A playthrough of Malibu Games’ 1993 license-based platformer for the SNES, Family Dog.

I have really vague memories of this this being on TV, but I certainly never watched it. The premise always seemed so mean – a puppy that just wants to be loved is abused incessantly. That’s the show. At least, that’s about all I can remember of it, and if this game is anything to go by, there wasn’t much else anyway.

You control the dog as his little boy owner tries to kill him (stage 1) until you get taken to the pound and have to ninja-scale a fortress prison (stage 2), only to then leap hundreds of feet above the ground being attacked by all sorts of irradiated looking things (stage 3), all to get back home to a family he loves, where the cycle begins anew (Congraturation! See you next game!).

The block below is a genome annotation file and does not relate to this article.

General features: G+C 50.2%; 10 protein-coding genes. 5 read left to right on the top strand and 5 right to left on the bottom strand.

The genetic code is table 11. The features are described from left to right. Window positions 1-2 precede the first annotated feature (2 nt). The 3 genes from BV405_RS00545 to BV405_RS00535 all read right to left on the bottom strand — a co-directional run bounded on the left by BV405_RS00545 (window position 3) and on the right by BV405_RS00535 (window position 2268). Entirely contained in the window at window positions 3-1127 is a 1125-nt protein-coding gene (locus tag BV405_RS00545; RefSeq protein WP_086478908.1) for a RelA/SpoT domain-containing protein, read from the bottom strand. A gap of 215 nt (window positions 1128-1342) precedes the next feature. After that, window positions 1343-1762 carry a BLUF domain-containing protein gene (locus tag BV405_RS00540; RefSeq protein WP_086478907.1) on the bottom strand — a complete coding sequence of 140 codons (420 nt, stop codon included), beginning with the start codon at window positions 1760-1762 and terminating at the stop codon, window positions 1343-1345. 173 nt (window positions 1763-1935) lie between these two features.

Like a Lifetime movie. Except this makes me sad.

I really have no idea what else to say about Family Dog. It’s easy, it’s pretty repetitive and dull, and it’s not particularly fun. But, in all fairness, there’s nothing particularly terrible about it either. It’s like a somberly garnished glass of tap water. That sums it up perfectly.
____
No cheats were used during the recording of this video.

NintendoComplete ( punches you in the face with in-depth reviews, screenshot archives, and music from classic 8-bit NES games!

Visit for the latest updates!

Nguồn: https://phoenixpaintpros.com/

Xem thêm bài viết khác: https://phoenixpaintpros.com/game/

25 Comments

Rockspritex

July 7, 2020

Damn I had this game. I bought it at blockbuster

Reply

John Doe

July 7, 2020

Family Dog's creators took such great care making this epic game

Reply

SimSimiッ ➊❽

July 7, 2020

I finally found this game so long ago that I had played that I had even forgotten the name

Reply

Kevin R

July 7, 2020